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Editor’s Note: In observance of Patriot Day, The Wilson Times is republishing two editorials written shortly after Sept. 11 that reflect the local and national sentiment following a dark day in American history where American bravery, sacrifice and hope shone through.
Terrorists declare war on U.S.
This is war. Make no mistake about it. When an enemy kills thousands of innocent Americans, it is a war, and America must treat Tuesday’s horrific terrorist attacks as a war.
One congressman called Tuesday’s series of airplane hijackings and crashes in New York and Washington “a second Pearl Harbor.” But in terms of loss of life and of the cruelty of targeting, Pearl Harbor pales in comparison.
Although the Japanese airplanes struck without warning on that “day that will live in infamy” 60 years ago, their targets were military weapons — ships and airplanes in the harbor and at Hickam Field. But the thousands of people working in the World Trade Center in New York were not military personnel. They had little or no military value. And the terrified passengers on the airplanes that the terrorists flew into the skyscrapers were innocent travelers.
Although no foreign power has taken credit for this attack, it is strongly suggested that Arab terrorists must be responsible. Celebrations in Palestinian villages bolstered this belief. Whoever did this dastardly deed exhibited a level of sophistication, knowledge and coordination that is usually unheard of among terrorist groups. Just getting at least four hijackers past airport security is an accomplishment in itself. To plan and coordinate this whole series of well-timed attacks calls for exceptional capabilities.
It is speculated that at least one other hijacked plane was intended to crash into the White House or the Capitol. If these attacks had fully succeeded, the United States would have been bereft of its symbols of power from New York to Washington.
President Bush called the terrorists “faceless cowards,” but this underestimates the commitment and intensity of these zealots. It takes a special kind of bravery to sacrifice one’s own life for a cause, but it is cowardice to spring surprise attacks on defenseless people.
America must unite behind the effort to identify the perpetrators of this infamous crime and punish those who are responsible. The acts of terrorists must not sway America from its purpose in the world or from its democratic principles. We will deal with this tragedy, we will rebuild our infrastructure, and we will destroy those who attack us.
As the unquestioned most powerful nation in the world, we have the power to strike back with devastating force, and we must do so without hesitation once the perpetrators have been clearly identified. If it is a war they want, they will have it.
Published in The Wilson Daily Times on Sept. 12, 2001
Attacks have unified Americans
Sunday’s community service on the Wilson County Courthouse steps epitomized what is good and right with America and with this community. The service was put together by the Wilson Human Relations Commission and area churches. It included a different faiths, different races and different theologies, all joining together to comfort the community in its grief, sadness and anger over the events of Sept. 11.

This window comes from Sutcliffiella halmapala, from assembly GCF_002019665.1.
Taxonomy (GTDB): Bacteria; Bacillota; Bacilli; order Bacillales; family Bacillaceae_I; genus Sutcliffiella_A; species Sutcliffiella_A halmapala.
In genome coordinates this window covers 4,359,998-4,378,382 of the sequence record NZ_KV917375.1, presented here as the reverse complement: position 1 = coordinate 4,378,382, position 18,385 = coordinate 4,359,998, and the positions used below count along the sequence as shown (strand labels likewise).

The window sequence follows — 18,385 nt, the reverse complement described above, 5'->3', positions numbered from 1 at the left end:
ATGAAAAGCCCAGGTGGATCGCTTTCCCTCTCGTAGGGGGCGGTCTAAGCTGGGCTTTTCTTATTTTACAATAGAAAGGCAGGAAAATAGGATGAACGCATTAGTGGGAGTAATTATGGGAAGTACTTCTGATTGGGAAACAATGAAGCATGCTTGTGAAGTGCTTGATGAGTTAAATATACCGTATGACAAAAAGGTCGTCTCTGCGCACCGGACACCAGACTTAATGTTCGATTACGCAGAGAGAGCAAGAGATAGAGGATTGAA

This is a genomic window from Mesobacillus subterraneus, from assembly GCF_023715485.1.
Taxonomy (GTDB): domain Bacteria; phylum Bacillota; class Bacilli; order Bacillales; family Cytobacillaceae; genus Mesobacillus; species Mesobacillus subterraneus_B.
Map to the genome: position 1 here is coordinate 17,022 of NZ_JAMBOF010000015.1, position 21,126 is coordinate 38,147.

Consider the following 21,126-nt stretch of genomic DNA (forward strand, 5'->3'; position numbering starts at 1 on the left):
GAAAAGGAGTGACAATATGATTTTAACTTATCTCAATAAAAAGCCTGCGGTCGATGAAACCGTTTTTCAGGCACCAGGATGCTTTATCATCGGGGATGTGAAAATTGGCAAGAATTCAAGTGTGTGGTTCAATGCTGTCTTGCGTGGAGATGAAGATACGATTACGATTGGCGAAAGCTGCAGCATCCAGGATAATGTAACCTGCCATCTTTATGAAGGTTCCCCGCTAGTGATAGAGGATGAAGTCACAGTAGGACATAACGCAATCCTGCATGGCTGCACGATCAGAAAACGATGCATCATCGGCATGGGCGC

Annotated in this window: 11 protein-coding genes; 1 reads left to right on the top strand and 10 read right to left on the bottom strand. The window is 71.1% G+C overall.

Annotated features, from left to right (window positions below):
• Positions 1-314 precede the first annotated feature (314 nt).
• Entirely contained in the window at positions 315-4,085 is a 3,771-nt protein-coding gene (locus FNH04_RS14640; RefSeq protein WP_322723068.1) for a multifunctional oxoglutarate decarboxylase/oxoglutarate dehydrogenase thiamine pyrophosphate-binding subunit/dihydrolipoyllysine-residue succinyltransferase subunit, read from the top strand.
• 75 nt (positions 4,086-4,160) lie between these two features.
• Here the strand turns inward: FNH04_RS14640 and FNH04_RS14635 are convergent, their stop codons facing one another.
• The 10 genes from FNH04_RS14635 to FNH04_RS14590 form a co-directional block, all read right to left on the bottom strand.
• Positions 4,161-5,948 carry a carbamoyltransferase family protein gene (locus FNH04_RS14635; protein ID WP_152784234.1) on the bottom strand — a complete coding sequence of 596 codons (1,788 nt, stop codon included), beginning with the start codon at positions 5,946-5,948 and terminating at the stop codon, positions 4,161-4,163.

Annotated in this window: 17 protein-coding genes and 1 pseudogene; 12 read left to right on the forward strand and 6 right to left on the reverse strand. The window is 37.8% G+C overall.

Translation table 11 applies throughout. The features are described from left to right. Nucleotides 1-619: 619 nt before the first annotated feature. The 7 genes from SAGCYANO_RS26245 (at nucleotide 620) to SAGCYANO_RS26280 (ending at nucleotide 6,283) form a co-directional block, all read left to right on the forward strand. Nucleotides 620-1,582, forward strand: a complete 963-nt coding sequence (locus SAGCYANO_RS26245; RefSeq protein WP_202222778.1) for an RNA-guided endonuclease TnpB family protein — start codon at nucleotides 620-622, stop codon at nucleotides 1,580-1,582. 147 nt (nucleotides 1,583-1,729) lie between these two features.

The keynote speaker, N.C. Supreme Court Justice G.K. Butterfield Jr., is an African-American, who reminded the audience that the Human Relations Commission was born out of the cataclysm of the assassination of Martin Luther King Jr. Ministers white and black spoke. A brief speech in Spanish was read. Interpreters for the deaf were present. Prayers were offered by an Islamic imam and by a Jewish layman.
The theme of unity and diversity was fitting for an American small town. While we are different in appearance and experiences, we are all Americans united by an allegiance to democratic ideals and dreams that can become reality. And we are collectively hurt and saddened by attacks on innocent Americans.
Only in America, a nation of immigrants, can we celebrate the oxymoronic concepts of diversity and unity at once. This nation, like no other, has gained strength from its melting pot of divergent cultures that have been absorbed into the American culture. Better than any other country, the United States has succeeded in judging people by their abilities and productiveness, not by their ancestry, their color, their religion or their kinship.
In times of war, such as we now face against a vast terrorist network, Americans have sometimes forgotten their principles. Loyal Japanese-Americans were interned in the fear that gripped this country during World War II. There have been reports of vigilante attacks on Arab-Americans in the days since Sept. 11.
But, for the most part, Americans have recognized that a few misguided criminals, not all Muslims or all people of Arab ancestry, committed these horrendous crimes. Wilson is home to a substantial population of Lebanese descendants who are pillars of the community. A number of Muslims live here. In his remarks Sunday at the courthouse, Imam Dawud Abdus-Salaam missed an opportunity to tell his audience that orthodox Islam is a religion of peace, and the radical terrorists who hijack airplanes and kill innocent people do not represent his religion.
The horrors committed against this country Sept. 11 have unified it across religious, ethnic, racial, regional and political lines as nothing ever has before. If we remain unified and keep our sights on the goal of eradicating terrorism around the globe, we will succeed.
Published in The Wilson Daily Times on Sept. 19, 2001